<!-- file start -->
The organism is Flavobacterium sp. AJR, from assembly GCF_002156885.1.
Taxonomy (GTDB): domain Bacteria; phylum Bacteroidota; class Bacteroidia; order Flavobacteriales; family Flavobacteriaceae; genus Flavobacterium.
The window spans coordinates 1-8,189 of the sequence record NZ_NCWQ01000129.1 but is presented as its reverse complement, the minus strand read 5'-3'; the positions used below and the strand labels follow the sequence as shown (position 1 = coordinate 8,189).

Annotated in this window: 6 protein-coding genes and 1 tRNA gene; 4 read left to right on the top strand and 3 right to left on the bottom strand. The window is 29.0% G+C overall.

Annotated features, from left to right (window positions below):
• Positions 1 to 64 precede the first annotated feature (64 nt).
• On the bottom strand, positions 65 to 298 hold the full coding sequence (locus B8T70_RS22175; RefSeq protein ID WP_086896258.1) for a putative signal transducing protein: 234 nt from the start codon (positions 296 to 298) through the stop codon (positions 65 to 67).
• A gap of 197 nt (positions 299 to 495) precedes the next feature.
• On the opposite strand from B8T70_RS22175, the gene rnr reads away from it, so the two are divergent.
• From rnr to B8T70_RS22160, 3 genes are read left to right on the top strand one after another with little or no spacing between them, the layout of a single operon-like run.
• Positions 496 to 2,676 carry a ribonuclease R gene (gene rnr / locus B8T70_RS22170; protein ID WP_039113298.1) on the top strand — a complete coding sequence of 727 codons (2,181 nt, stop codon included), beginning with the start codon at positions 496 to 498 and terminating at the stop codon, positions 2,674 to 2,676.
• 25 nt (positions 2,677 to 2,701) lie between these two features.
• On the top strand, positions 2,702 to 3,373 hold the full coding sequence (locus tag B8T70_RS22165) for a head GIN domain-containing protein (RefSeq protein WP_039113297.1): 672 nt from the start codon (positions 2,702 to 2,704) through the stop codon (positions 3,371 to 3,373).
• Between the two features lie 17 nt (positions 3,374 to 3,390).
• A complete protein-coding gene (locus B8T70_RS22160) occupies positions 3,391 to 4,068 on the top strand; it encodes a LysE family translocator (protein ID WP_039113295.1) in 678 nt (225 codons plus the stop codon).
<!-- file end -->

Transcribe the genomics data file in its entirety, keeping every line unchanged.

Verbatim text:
The organism is Flavobacterium sp. AJR, from assembly GCF_002156885.1.
Taxonomy (GTDB): domain Bacteria; phylum Bacteroidota; class Bacteroidia; order Flavobacteriales; family Flavobacteriaceae; genus Flavobacterium.
The window spans coordinates 1-8,189 of the sequence record NZ_NCWQ01000129.1 but is presented as its reverse complement, the minus strand read 5'-3'; the positions used below and the strand labels follow the sequence as shown (position 1 = coordinate 8,189).

Annotated in this window: 6 protein-coding genes and 1 tRNA gene; 4 read left to right on the top strand and 3 right to left on the bottom strand. The window is 29.0% G+C overall.

Annotated features, from left to right (window positions below):
• Positions 1 to 64 precede the first annotated feature (64 nt).
• On the bottom strand, positions 65 to 298 hold the full coding sequence (locus B8T70_RS22175; RefSeq protein ID WP_086896258.1) for a putative signal transducing protein: 234 nt from the start codon (positions 296 to 298) through the stop codon (positions 65 to 67).
• A gap of 197 nt (positions 299 to 495) precedes the next feature.
• On the opposite strand from B8T70_RS22175, the gene rnr reads away from it, so the two are divergent.
• From rnr to B8T70_RS22160, 3 genes are read left to right on the top strand one after another with little or no spacing between them, the layout of a single operon-like run.
• Positions 496 to 2,676 carry a ribonuclease R gene (gene rnr / locus B8T70_RS22170; protein ID WP_039113298.1) on the top strand — a complete coding sequence of 727 codons (2,181 nt, stop codon included), beginning with the start codon at positions 496 to 498 and terminating at the stop codon, positions 2,674 to 2,676.
• 25 nt (positions 2,677 to 2,701) lie between these two features.
• On the top strand, positions 2,702 to 3,373 hold the full coding sequence (locus tag B8T70_RS22165) for a head GIN domain-containing protein (RefSeq protein WP_039113297.1): 672 nt from the start codon (positions 2,702 to 2,704) through the stop codon (positions 3,371 to 3,373).
• Between the two features lie 17 nt (positions 3,374 to 3,390).
• A complete protein-coding gene (locus B8T70_RS22160) occupies positions 3,391 to 4,068 on the top strand; it encodes a LysE family translocator (protein ID WP_039113295.1) in 678 nt (225 codons plus the stop codon).